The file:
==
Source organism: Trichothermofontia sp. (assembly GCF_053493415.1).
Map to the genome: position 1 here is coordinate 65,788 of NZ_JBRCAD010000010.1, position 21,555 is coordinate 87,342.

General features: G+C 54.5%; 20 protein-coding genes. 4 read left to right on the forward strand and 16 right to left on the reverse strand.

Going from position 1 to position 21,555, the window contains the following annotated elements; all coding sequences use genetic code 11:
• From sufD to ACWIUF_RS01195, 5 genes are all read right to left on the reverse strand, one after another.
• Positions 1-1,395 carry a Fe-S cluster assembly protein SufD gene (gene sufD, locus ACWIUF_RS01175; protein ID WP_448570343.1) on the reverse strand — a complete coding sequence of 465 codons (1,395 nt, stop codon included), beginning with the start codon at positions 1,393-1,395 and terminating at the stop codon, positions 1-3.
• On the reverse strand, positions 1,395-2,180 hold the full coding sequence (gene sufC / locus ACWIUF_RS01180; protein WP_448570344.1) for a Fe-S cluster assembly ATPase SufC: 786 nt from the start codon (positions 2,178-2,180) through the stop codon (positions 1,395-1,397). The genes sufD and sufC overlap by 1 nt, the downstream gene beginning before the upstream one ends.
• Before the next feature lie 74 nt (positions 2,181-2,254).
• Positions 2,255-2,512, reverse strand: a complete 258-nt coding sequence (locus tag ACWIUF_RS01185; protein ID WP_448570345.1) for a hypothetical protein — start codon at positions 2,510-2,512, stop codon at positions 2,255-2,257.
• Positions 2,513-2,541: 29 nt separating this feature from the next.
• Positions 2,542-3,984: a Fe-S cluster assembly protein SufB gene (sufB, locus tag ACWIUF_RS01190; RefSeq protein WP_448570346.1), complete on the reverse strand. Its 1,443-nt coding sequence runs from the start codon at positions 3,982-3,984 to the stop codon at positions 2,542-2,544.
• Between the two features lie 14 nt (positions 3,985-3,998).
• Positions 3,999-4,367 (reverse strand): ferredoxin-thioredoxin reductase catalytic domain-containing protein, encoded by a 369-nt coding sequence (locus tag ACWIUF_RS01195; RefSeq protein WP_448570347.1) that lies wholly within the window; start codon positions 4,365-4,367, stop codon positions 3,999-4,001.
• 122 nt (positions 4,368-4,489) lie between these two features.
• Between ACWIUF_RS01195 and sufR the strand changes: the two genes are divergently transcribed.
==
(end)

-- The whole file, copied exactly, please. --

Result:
Source organism: Trichothermofontia sp. (assembly GCF_053493415.1).
Map to the genome: position 1 here is coordinate 65,788 of NZ_JBRCAD010000010.1, position 21,555 is coordinate 87,342.

General features: G+C 54.5%; 20 protein-coding genes. 4 read left to right on the forward strand and 16 right to left on the reverse strand.

Going from position 1 to position 21,555, the window contains the following annotated elements; all coding sequences use genetic code 11:
• From sufD to ACWIUF_RS01195, 5 genes are all read right to left on the reverse strand, one after another.
• Positions 1-1,395 carry a Fe-S cluster assembly protein SufD gene (gene sufD, locus ACWIUF_RS01175; protein ID WP_448570343.1) on the reverse strand — a complete coding sequence of 465 codons (1,395 nt, stop codon included), beginning with the start codon at positions 1,393-1,395 and terminating at the stop codon, positions 1-3.
• On the reverse strand, positions 1,395-2,180 hold the full coding sequence (gene sufC / locus ACWIUF_RS01180; protein WP_448570344.1) for a Fe-S cluster assembly ATPase SufC: 786 nt from the start codon (positions 2,178-2,180) through the stop codon (positions 1,395-1,397). The genes sufD and sufC overlap by 1 nt, the downstream gene beginning before the upstream one ends.
• Before the next feature lie 74 nt (positions 2,181-2,254).
• Positions 2,255-2,512, reverse strand: a complete 258-nt coding sequence (locus tag ACWIUF_RS01185; protein ID WP_448570345.1) for a hypothetical protein — start codon at positions 2,510-2,512, stop codon at positions 2,255-2,257.
• Positions 2,513-2,541: 29 nt separating this feature from the next.
• Positions 2,542-3,984: a Fe-S cluster assembly protein SufB gene (sufB, locus tag ACWIUF_RS01190; RefSeq protein WP_448570346.1), complete on the reverse strand. Its 1,443-nt coding sequence runs from the start codon at positions 3,982-3,984 to the stop codon at positions 2,542-2,544.
• Between the two features lie 14 nt (positions 3,985-3,998).
• Positions 3,999-4,367 (reverse strand): ferredoxin-thioredoxin reductase catalytic domain-containing protein, encoded by a 369-nt coding sequence (locus tag ACWIUF_RS01195; RefSeq protein WP_448570347.1) that lies wholly within the window; start codon positions 4,365-4,367, stop codon positions 3,999-4,001.
• 122 nt (positions 4,368-4,489) lie between these two features.
• Between ACWIUF_RS01195 and sufR the strand changes: the two genes are divergently transcribed.